A Computational Approach to Modeling Commodity Markets
We apply agent based computer techniques to develop a modeling framework that can be used to study all aspects of commodity markets. The goal is to use advances in computation to study the micro level behavior of the market and its players. This work is motivated by the understanding that the non-equilibrium dynamics of the transitioning markets can best be analyzed through an experimental framework. The experimental framework makes it possible to observe not only the equilibrium but also the disequilibrium and transition to the equilibrium. The transient dynamics that lead to the equilibrium can sometimes provide the most insightful observations and result in innovative discoveries and explanations. Such transients cannot be studied through traditional closed form economic models. Our framework provides users the ability to control individuals' preferences, behavior, market elements, initial conditions, trading mechanisms along with various other parameters. This facilitates the study of different economic structures, institutions, policies and strategies in isolation. A detailed representation of the consumers, producers and the market is used to study the micro level behavior of the market and its participants. We first describe the computational framework and its main modules. The later part describes a case study that examines the decentralized market in detail; specifically the options available for matching the buyers and suppliers in a synthetic market. The study illustrates the sensitivity of the outcome of various economic variables, such as clearing price, quantity, profits, social welfare, to different schemes for matching buyers and suppliers in a computational setting. Our results, based on seven different matching orders show that the results can vary dramatically for different pairing orders. This variation is found to be even higher for markets with a larger number of participants. This result has important implications for computational modeling based analysis. The user needs to be cognizant of the sensitivity of the ordering scheme and hence should use statistical methods for ensuring the robustness of the results.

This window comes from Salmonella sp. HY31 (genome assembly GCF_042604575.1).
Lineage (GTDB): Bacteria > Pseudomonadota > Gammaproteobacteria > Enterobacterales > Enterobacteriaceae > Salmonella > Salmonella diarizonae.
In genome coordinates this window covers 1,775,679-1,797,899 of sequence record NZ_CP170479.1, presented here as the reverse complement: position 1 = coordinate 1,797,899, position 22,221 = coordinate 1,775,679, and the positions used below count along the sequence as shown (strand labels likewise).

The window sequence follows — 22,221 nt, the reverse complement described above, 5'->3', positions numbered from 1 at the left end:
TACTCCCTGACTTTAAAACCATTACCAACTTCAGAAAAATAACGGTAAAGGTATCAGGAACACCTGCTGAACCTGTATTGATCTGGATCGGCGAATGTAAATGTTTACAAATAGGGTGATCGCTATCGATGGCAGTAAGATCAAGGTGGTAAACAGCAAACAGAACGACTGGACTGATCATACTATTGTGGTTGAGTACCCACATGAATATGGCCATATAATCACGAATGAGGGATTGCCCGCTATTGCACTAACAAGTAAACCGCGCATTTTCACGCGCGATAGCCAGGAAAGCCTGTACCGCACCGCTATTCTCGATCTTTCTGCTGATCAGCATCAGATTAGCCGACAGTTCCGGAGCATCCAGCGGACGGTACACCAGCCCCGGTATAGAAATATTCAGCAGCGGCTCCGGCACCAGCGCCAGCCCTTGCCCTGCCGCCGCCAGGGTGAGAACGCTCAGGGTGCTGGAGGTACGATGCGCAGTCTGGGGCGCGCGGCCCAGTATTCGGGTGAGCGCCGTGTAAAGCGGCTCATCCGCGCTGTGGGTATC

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References listed on IDEAS
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- Bettina Klaus & Flip Klijn, 2006.
"Procedurally fair and stable matching,"
Springer;Society for the Advancement of Economic Theory (SAET), vol. 27(2), pages 431-447, January.
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- Bettina Klaus & Flip Klijn, 2003. "Procedurally Fair and Stable Matching," Working Papers 36, Barcelona Graduate School of Economics.
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- Roth, Alvin E. & Sotomayor, Marilda, 1992. "Two-sided matching," Handbook of Game Theory with Economic Applications,in: R.J. Aumann & S. Hart (ed.), Handbook of Game Theory with Economic Applications, edition 1, volume 1, chapter 16, pages 485-541 Elsevier.
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- MacKie-Mason, Jeffrey K. & Wellman, Michael P., 2006. "Automated Markets and Trading Agents," Handbook of Computational Economics,in: Leigh Tesfatsion & Kenneth L. Judd (ed.), Handbook of Computational Economics, edition 1, volume 2, chapter 28, pages 1381-1431 Elsevier. Full references (including those not matched with items on IDEAS)
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